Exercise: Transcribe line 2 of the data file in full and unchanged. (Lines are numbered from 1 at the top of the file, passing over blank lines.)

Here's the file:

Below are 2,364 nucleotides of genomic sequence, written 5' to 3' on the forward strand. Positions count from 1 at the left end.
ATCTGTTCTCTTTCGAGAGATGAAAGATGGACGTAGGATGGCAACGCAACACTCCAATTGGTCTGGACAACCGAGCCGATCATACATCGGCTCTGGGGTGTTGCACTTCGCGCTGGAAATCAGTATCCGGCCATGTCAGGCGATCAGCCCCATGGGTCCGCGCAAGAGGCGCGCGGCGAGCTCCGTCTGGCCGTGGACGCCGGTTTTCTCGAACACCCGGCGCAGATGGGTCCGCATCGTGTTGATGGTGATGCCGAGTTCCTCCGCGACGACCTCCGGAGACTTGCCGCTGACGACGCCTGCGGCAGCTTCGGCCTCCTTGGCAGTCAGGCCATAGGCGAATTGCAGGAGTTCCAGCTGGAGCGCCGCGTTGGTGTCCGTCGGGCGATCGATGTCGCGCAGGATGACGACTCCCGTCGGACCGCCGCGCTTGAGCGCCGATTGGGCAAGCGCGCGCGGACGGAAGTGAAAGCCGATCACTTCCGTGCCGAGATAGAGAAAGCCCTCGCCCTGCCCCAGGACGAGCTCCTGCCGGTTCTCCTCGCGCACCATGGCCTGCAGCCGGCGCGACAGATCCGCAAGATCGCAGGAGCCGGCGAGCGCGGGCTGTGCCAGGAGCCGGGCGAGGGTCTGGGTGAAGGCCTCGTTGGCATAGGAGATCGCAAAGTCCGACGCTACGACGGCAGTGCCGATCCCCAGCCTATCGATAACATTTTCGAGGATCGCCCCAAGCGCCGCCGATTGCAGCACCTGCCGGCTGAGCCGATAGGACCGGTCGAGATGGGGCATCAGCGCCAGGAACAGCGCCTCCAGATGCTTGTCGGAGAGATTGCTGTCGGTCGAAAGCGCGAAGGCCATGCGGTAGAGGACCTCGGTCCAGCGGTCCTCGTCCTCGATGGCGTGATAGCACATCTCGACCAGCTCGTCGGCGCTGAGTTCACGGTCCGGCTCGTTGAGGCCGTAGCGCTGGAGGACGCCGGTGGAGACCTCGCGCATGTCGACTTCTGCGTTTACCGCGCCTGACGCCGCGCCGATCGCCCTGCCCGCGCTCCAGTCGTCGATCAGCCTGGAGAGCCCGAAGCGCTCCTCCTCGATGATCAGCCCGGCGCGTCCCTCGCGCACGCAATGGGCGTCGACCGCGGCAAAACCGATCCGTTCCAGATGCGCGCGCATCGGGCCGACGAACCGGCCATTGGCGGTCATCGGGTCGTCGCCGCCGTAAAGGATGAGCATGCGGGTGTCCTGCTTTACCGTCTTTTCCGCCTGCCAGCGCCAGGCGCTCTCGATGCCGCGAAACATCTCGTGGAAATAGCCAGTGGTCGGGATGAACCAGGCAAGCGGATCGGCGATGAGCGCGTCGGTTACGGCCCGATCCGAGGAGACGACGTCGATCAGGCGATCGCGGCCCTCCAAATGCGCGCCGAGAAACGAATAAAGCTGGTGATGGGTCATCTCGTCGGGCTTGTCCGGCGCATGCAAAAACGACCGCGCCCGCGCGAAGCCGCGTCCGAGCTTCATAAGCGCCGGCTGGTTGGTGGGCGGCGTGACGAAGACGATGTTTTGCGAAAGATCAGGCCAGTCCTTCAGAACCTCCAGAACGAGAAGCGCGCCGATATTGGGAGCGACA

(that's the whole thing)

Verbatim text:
ATCTGTTCTCTTTCGAGAGATGAAAGATGGACGTAGGATGGCAACGCAACACTCCAATTGGTCTGGACAACCGAGCCGATCATACATCGGCTCTGGGGTGTTGCACTTCGCGCTGGAAATCAGTATCCGGCCATGTCAGGCGATCAGCCCCATGGGTCCGCGCAAGAGGCGCGCGGCGAGCTCCGTCTGGCCGTGGACGCCGGTTTTCTCGAACACCCGGCGCAGATGGGTCCGCATCGTGTTGATGGTGATGCCGAGTTCCTCCGCGACGACCTCCGGAGACTTGCCGCTGACGACGCCTGCGGCAGCTTCGGCCTCCTTGGCAGTCAGGCCATAGGCGAATTGCAGGAGTTCCAGCTGGAGCGCCGCGTTGGTGTCCGTCGGGCGATCGATGTCGCGCAGGATGACGACTCCCGTCGGACCGCCGCGCTTGAGCGCCGATTGGGCAAGCGCGCGCGGACGGAAGTGAAAGCCGATCACTTCCGTGCCGAGATAGAGAAAGCCCTCGCCCTGCCCCAGGACGAGCTCCTGCCGGTTCTCCTCGCGCACCATGGCCTGCAGCCGGCGCGACAGATCCGCAAGATCGCAGGAGCCGGCGAGCGCGGGCTGTGCCAGGAGCCGGGCGAGGGTCTGGGTGAAGGCCTCGTTGGCATAGGAGATCGCAAAGTCCGACGCTACGACGGCAGTGCCGATCCCCAGCCTATCGATAACATTTTCGAGGATCGCCCCAAGCGCCGCCGATTGCAGCACCTGCCGGCTGAGCCGATAGGACCGGTCGAGATGGGGCATCAGCGCCAGGAACAGCGCCTCCAGATGCTTGTCGGAGAGATTGCTGTCGGTCGAAAGCGCGAAGGCCATGCGGTAGAGGACCTCGGTCCAGCGGTCCTCGTCCTCGATGGCGTGATAGCACATCTCGACCAGCTCGTCGGCGCTGAGTTCACGGTCCGGCTCGTTGAGGCCGTAGCGCTGGAGGACGCCGGTGGAGACCTCGCGCATGTCGACTTCTGCGTTTACCGCGCCTGACGCCGCGCCGATCGCCCTGCCCGCGCTCCAGTCGTCGATCAGCCTGGAGAGCCCGAAGCGCTCCTCCTCGATGATCAGCCCGGCGCGTCCCTCGCGCACGCAATGGGCGTCGACCGCGGCAAAACCGATCCGTTCCAGATGCGCGCGCATCGGGCCGACGAACCGGCCATTGGCGGTCATCGGGTCGTCGCCGCCGTAAAGGATGAGCATGCGGGTGTCCTGCTTTACCGTCTTTTCCGCCTGCCAGCGCCAGGCGCTCTCGATGCCGCGAAACATCTCGTGGAAATAGCCAGTGGTCGGGATGAACCAGGCAAGCGGATCGGCGATGAGCGCGTCGGTTACGGCCCGATCCGAGGAGACGACGTCGATCAGGCGATCGCGGCCCTCCAAATGCGCGCCGAGAAACGAATAAAGCTGGTGATGGGTCATCTCGTCGGGCTTGTCCGGCGCATGCAAAAACGACCGCGCCCGCGCGAAGCCGCGTCCGAGCTTCATAAGCGCCGGCTGGTTGGTGGGCGGCGTGACGAAGACGATGTTTTGCGAAAGATCAGGCCAGTCCTTCAGAACCTCCAGAACGAGAAGCGCGCCGATATTGGGAGCGACA